Food Waste Compost
Composting is a powerful method to reduce household waste. According to the U.S. Environmental Protection Agency, food scraps accounted for 14% of the 250 million tons of waste Americans produced in 2010. Yard trimmings account for 13%. Adding the estimated 6% of paper that is not recyclable, 33% of our municipal waste stream is compostable. Composting creates jobs and a natural, nutrient-rich soil enhancer (and alternative to synthetic,petroleum-based fertilizers) while conserving landfill space and reducing the amount of climate-changing gases generated in landfills.
Because of the beneficial impact of organics diversion from the waste stream, the Commonwealth of Massachusetts has banned leaf and yard waste from household trash and implemented a commercial food waste ban for organizations producing more than one ton of food waste per week.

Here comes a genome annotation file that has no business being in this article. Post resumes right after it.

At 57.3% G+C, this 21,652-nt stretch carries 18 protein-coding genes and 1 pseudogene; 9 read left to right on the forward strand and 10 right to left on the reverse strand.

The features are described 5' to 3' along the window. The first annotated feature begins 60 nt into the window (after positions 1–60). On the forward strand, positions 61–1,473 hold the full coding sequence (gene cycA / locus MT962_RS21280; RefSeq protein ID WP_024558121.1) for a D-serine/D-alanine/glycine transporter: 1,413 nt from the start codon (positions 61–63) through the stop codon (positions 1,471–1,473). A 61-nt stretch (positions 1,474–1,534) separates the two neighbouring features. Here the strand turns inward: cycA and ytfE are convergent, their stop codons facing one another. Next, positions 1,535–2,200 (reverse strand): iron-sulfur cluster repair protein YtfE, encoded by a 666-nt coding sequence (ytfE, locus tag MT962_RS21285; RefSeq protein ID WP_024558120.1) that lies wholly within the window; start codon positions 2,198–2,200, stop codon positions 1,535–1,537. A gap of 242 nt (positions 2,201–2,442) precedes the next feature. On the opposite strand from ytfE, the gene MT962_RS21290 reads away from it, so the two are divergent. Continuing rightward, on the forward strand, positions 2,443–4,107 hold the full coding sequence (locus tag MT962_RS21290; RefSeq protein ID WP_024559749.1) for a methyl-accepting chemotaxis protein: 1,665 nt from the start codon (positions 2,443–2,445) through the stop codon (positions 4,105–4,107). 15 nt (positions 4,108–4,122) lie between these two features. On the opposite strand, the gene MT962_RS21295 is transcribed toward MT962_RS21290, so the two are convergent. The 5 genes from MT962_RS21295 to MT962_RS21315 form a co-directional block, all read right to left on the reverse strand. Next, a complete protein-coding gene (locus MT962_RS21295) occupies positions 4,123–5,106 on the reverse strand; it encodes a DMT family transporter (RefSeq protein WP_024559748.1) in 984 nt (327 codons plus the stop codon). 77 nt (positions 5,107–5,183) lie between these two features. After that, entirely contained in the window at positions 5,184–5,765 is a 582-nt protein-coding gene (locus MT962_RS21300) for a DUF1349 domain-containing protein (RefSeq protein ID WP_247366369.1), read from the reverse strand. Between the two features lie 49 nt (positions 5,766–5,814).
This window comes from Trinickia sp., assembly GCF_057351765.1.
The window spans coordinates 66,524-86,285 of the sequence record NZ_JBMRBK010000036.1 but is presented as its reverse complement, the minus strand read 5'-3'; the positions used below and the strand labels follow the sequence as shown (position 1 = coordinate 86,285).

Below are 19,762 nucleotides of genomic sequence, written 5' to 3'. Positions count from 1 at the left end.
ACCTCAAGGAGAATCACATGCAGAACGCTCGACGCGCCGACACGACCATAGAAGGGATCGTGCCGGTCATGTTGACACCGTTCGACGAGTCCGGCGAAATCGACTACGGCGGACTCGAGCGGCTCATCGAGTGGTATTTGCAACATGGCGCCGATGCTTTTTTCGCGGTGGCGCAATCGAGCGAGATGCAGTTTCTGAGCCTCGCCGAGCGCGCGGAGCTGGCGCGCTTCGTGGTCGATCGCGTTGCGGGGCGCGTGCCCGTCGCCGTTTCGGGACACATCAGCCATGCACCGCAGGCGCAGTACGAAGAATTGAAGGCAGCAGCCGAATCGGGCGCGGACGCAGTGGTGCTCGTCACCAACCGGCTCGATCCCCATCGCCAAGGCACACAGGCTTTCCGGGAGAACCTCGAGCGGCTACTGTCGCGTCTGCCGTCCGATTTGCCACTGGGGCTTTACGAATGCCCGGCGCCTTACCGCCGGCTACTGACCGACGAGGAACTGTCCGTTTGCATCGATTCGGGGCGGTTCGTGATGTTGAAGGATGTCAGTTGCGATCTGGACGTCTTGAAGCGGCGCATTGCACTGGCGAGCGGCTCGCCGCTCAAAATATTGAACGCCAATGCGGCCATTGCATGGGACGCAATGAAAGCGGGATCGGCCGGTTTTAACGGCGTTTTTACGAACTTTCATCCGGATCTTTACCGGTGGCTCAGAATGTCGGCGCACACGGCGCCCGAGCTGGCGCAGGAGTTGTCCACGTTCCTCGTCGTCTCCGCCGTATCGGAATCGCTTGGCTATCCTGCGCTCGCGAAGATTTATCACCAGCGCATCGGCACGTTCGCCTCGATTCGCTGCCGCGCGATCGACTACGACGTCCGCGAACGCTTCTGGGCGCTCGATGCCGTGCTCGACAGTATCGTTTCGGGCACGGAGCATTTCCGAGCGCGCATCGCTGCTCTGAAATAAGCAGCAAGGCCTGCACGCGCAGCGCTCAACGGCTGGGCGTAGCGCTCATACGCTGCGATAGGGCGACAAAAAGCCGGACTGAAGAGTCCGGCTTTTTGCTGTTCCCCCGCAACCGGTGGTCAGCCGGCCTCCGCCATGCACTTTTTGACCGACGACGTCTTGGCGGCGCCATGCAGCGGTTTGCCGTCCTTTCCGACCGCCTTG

Residents can now purchase transfer stickers online as well as in person at 125 Locust Street.
Residential Composting Options
- The Locust Street Transfer Station offers free food scrap and compostable material drop-off. Food and non-recyclable paper waste is collected at the Locust Street Transfer Station free of charge to everyone with a valid vehicle permit. The material is processed at a local farm where it turns into a rich, natural soil amendment. Click here for details about the items accepted in the Locust Street program.
- Some residential waste haulers offer curbside compost collection.
- For those interested in home or backyard composting, we offer two varieties of compost bins at close-to-wholesale prices (see list at right).
Business and Industry Composting
A statewide food waste ban affects organizations and industries producing one ton or more of food scraps per week.
Recycling Works, a statewide recycling assistance program, helps businesses and institutions maximize recycling, reuse, and composting opportunities. Contact their hotline to speak to in-house experts at (888) 254-5525 or email for more information.